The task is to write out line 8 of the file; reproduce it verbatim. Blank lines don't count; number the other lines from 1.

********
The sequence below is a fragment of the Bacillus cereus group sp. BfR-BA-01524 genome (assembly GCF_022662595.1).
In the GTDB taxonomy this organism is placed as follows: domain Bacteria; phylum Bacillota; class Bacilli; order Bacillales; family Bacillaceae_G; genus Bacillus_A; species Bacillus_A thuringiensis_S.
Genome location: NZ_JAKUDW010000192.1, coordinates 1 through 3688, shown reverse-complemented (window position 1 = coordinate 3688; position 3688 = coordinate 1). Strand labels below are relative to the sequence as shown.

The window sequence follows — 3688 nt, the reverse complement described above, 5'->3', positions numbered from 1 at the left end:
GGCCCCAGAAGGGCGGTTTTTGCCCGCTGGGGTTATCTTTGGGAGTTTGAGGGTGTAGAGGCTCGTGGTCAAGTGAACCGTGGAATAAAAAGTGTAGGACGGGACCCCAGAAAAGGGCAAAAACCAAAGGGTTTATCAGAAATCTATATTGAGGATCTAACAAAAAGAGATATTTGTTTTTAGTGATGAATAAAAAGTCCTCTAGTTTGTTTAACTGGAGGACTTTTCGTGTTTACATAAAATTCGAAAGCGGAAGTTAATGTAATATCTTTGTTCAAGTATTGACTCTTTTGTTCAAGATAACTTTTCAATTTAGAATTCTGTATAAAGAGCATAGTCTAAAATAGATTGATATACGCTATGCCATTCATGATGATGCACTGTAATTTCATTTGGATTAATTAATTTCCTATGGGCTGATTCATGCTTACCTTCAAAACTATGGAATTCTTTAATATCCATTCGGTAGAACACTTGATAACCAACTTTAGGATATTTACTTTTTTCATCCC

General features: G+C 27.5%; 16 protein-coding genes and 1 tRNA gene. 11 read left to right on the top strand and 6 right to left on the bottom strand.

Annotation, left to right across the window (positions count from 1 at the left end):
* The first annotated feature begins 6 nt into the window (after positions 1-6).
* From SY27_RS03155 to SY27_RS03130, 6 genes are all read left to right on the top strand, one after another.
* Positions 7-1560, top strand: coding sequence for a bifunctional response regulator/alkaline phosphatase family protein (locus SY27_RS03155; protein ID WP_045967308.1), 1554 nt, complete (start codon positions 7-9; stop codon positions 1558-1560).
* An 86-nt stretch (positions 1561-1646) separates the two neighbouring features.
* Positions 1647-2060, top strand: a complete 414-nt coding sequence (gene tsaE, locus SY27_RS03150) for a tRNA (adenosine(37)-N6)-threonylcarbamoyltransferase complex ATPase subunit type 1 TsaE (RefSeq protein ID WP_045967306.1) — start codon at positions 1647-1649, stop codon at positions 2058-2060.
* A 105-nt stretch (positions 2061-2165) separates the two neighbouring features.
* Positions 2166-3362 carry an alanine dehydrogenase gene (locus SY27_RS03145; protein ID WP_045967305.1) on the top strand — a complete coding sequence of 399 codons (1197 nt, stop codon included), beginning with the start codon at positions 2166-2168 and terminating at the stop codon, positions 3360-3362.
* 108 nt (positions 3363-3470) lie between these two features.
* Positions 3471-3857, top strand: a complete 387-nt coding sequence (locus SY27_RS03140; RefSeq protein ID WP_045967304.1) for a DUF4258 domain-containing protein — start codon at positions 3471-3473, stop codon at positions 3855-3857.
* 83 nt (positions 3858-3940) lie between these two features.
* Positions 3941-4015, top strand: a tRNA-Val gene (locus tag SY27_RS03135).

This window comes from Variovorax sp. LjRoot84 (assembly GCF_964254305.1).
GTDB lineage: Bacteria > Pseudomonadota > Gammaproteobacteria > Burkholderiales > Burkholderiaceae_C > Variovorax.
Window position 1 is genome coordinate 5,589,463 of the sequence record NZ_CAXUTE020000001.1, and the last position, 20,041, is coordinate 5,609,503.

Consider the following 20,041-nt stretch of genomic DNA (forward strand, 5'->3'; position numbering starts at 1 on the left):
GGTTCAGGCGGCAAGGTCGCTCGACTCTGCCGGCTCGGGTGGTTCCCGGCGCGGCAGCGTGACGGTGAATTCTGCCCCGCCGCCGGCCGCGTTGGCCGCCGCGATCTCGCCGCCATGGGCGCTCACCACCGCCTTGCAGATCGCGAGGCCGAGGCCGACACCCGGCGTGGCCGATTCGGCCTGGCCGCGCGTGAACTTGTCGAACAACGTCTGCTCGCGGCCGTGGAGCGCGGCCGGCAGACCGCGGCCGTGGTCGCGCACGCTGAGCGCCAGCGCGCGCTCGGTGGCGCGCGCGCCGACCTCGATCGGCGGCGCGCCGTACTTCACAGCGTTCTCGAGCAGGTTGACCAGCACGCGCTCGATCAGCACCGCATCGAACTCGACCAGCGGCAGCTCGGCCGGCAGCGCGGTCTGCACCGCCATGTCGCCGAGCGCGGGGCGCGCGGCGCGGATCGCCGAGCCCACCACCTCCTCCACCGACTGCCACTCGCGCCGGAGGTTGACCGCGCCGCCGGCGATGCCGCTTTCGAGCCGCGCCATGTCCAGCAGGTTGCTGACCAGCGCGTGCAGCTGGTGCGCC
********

* The first annotated feature begins 6 nt into the window (after positions 1-6).